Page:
Property insurance advertising is started to increase and gain greater importance. According to Kantar Media research, media spending for personal property insurance ads hit $118 million for the period from January to October 2012. This was more than double the amount spent in the segment in the prior year. That figure is expected to jump sharply after the devastation from Hurricane Sandy, which led major insurance companies to run ads targeted toward the storm’s victims. In addition, the housing market has shown signs of improvement, which should spur ad development even faster and further. AdAge.com recently offered a closer look at all of the factors figuring into the influx of insurance ads.
While spending on property insurance ads is still substantially less than the ad spend on auto insurance, companies that offer a variety of insurance products have started to adjust their ad budgets to allot more money toward the promotion of property insurance.
Home construction is also on the rise, according to Bob Hartwig, president of the Insurance Information Institute. “Each and every new home that is constructed is going to be insured, and that’s a new property for the industry to compete over.”
Companies like Progressive and Geico established an early ad presence with their memorable property insurance advertising campaigns. Now, they’re focusing even more attention on the property segment by bundling it with their other insurance products for greater consumer convenience and to keep their competitors at bay. Other insurers that hadn’t been so promotionally proactive have realized that they need to catch up in order to claim some of the remaining market share.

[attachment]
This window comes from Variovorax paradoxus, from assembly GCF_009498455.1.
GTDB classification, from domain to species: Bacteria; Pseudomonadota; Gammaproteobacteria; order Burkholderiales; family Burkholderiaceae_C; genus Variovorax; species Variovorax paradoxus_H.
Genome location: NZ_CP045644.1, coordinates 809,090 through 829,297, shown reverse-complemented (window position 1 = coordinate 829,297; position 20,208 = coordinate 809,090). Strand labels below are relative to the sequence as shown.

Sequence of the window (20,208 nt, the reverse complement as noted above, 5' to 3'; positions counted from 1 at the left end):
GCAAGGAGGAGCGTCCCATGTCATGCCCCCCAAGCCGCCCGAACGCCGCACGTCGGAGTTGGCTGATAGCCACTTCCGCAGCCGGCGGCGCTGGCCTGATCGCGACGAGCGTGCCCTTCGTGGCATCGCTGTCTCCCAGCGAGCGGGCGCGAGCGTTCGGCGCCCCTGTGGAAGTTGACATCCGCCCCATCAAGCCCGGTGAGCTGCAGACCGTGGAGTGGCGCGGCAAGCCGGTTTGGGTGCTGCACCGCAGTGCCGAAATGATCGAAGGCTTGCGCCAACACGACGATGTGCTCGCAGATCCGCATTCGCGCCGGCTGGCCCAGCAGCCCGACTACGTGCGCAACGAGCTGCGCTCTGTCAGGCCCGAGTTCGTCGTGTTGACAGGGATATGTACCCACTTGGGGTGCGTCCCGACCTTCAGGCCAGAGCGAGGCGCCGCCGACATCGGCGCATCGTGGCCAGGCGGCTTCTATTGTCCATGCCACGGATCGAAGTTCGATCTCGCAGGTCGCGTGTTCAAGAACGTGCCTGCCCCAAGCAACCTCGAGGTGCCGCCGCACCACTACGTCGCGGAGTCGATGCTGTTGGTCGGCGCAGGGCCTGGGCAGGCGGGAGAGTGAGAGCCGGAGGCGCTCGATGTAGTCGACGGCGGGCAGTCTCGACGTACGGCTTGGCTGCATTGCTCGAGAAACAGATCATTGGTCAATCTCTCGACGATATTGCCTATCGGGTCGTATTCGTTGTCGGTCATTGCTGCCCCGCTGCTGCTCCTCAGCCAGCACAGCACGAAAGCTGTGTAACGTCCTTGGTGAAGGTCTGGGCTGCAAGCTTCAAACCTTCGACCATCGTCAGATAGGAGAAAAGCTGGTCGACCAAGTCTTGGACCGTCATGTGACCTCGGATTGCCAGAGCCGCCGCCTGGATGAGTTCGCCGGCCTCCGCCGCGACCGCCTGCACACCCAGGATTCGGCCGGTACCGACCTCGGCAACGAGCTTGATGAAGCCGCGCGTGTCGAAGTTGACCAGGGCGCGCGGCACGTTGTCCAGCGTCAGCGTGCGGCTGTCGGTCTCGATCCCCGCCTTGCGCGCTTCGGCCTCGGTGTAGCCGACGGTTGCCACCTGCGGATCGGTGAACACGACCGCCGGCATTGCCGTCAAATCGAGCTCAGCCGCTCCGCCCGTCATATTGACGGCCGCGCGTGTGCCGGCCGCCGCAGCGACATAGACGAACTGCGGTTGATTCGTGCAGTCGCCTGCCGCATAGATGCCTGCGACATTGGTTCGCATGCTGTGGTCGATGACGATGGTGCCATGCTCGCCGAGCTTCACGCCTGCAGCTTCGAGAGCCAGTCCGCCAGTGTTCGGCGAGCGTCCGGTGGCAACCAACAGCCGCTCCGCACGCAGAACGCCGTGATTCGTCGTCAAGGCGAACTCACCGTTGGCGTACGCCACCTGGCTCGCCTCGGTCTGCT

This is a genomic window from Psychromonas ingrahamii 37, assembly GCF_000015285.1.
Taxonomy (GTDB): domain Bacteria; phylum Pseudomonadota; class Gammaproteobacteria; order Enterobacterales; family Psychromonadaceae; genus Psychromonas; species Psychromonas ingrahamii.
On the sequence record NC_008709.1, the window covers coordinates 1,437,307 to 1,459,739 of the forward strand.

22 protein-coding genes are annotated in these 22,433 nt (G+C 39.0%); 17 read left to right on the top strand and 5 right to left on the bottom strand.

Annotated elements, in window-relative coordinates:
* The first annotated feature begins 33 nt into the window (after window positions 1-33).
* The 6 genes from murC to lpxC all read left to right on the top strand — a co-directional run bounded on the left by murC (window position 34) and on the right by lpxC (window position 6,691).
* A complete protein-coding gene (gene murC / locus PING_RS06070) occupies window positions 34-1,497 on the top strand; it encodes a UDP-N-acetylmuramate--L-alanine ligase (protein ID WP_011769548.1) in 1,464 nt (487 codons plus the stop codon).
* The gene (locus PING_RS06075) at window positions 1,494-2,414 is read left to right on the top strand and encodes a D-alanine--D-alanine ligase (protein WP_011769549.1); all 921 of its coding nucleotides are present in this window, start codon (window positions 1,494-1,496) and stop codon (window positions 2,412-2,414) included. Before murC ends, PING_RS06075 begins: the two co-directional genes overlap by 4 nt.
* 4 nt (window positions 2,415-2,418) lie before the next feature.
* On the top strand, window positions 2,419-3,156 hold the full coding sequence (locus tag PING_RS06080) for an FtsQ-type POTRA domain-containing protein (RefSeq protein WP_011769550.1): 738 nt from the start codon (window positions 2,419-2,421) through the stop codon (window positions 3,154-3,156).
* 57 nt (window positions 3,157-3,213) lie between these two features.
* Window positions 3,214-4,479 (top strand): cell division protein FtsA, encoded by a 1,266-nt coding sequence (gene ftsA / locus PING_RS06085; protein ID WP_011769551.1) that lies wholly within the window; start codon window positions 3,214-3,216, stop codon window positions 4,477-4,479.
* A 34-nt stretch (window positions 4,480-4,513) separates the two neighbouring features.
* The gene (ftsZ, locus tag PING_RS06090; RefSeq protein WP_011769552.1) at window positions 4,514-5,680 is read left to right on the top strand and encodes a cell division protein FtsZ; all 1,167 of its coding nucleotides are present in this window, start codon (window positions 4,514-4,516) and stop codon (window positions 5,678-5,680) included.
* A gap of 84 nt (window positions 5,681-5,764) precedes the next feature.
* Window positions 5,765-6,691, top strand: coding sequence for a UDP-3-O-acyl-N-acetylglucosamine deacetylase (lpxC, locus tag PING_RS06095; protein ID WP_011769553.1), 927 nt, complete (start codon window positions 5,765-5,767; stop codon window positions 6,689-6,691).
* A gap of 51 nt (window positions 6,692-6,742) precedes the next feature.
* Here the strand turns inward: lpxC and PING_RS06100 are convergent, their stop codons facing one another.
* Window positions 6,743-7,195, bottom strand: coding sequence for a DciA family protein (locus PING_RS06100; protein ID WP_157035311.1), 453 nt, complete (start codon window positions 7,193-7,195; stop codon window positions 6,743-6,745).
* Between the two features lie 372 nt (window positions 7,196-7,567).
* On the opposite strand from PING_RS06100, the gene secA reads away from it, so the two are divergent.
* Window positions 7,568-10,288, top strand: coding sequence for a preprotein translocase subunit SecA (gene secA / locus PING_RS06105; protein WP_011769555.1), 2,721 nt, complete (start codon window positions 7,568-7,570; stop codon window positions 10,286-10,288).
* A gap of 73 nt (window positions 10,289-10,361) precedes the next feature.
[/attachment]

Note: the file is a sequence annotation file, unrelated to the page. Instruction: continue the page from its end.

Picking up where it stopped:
One example of a latecomer-turned-competitor is Nationwide Insurance. The company plans to allot about half of its Q1 ad spend toward homeowner, condo, and tenant policies. The main ad in the TV campaign will feature a policy that reimburses for the full cost to replace destroyed or stolen property, instead of only compensating for the depreciated value. Nationwide has long offered this particular policy, and even though it calls for higher premiums and is similar to options offered by other insurers, this is the first time that the company is promoting this kind of policy. Nationwide has also rebranded this policy as “Brand New Belongings” instead of simply referring to it as “extended replacement costs coverage.”
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This particular ad is part of the company’s larger “Join the Nation” campaign. Rather than reverting to the ridiculous humor or edgier antics that other insurers have commonly used in their ad campaigns, Nationwide’s TV commercials will incorporate sly wit with visual effects and be narrated by actress Julia Roberts.
Interestingly, Nationwide is also changing the way it discusses its products. The company’s prior ad campaigns featured a general security message that ultimately drove consumers to its competitors. Now, the company has chosen to highlight a specific property insurance policy since they have found this approach to be much more effective in driving their message home.
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Read more at Adage.com.